If there’s one brand of shoes which you can never mistake, that’s Christian Louboutin. A lot of that is due to the famous red soles of each and every pair of shoes that the designer makes. But that may change and not because Louboutin wants it.
Louboutin could lose the trademark to his red soles, the Telegraph reports. Currently his brand has this trademark with the color red Pantone 18 1663TP when applied to the sole of a shoe. This means companies can use other shades of red and other colors.
Still, the European Court of Justice is looking into the trademark because it combines both color and shape. And this is something that could make it invalid. There’s an argument that the shape includes the color. If it does, then the trademark can be ruled invalid.
As you can imagine, if that happens, anyone could use the same color to the sole of any shoe. This could ruin Louboutin’s image and reputation. On the other hand, one could argue that even with the trademark in place, there are many copycats right now, especially from cheaper and nameless shoe makers. There’s also a lot of imitations.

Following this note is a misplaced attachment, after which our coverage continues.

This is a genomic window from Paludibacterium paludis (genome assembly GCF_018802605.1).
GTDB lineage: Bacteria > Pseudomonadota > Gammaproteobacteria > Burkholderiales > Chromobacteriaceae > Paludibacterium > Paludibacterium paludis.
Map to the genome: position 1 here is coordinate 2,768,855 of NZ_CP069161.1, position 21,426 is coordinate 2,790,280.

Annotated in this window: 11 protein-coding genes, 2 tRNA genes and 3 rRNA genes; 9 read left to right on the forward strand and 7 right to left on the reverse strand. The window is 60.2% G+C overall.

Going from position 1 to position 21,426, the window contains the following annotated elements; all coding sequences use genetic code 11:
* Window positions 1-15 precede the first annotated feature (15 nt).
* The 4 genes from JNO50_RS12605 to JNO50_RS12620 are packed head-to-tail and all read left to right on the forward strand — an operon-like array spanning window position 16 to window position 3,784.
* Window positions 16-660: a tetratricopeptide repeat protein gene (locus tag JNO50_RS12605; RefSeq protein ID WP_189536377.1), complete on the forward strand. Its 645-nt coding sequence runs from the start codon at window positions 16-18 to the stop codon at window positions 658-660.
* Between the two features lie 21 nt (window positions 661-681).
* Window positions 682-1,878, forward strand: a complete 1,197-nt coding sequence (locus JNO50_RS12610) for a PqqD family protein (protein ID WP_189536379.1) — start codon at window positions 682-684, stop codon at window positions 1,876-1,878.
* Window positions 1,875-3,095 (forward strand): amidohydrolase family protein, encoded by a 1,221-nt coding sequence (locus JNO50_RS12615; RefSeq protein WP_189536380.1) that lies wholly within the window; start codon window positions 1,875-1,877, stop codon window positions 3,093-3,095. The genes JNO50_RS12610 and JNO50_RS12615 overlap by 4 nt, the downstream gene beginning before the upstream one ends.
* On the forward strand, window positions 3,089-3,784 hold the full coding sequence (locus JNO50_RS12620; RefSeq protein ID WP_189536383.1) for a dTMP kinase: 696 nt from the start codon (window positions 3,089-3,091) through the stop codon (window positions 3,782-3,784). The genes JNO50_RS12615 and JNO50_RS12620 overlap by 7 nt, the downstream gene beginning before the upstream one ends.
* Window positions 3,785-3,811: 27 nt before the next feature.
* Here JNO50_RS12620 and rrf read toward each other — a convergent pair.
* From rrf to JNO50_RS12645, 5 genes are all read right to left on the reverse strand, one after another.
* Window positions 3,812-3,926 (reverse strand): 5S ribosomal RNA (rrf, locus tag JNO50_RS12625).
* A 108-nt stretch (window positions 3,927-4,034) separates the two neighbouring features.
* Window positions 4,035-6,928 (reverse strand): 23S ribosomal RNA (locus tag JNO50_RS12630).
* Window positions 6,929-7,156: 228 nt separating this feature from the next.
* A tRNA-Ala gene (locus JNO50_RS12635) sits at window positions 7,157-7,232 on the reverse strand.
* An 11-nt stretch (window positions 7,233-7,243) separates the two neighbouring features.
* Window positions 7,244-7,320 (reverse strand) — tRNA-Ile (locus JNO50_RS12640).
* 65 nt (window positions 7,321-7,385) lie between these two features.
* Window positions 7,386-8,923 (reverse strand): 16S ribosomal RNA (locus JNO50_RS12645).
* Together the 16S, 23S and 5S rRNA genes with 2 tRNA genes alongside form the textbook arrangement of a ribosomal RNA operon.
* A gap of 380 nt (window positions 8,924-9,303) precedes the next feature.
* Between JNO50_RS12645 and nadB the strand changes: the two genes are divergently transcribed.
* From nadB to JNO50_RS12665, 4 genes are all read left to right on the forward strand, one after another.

This whole thing stems from a 2012 case between Louboutin and Dutch high street chain Van Haren which wanted to sell copycat versions of Louboutin’s shoes. At the time Christian Louboutin argued that the shoes infringed his brand’s trademark. The District Court in The Hague agreed and ordered Van Haren to stop producing its black and blue shoes with red soles.
But Van Haren appealed against that decision and in 2014 the case was referred to the ECJ for “clarification”. Van Haren argues the trademark is invalid because EU law does not allow trademarks that consist solely of “the shape that gives substantial value to the goods”.
It’s in the court’s hands for what will happen. And it will take some time before the court completes the trademark check and comes up with a decision. Afterwards, there will be objections from either or both parties for sure. So, while things don’t look good for Louboutin’s red soles for now, it’s still up in the air.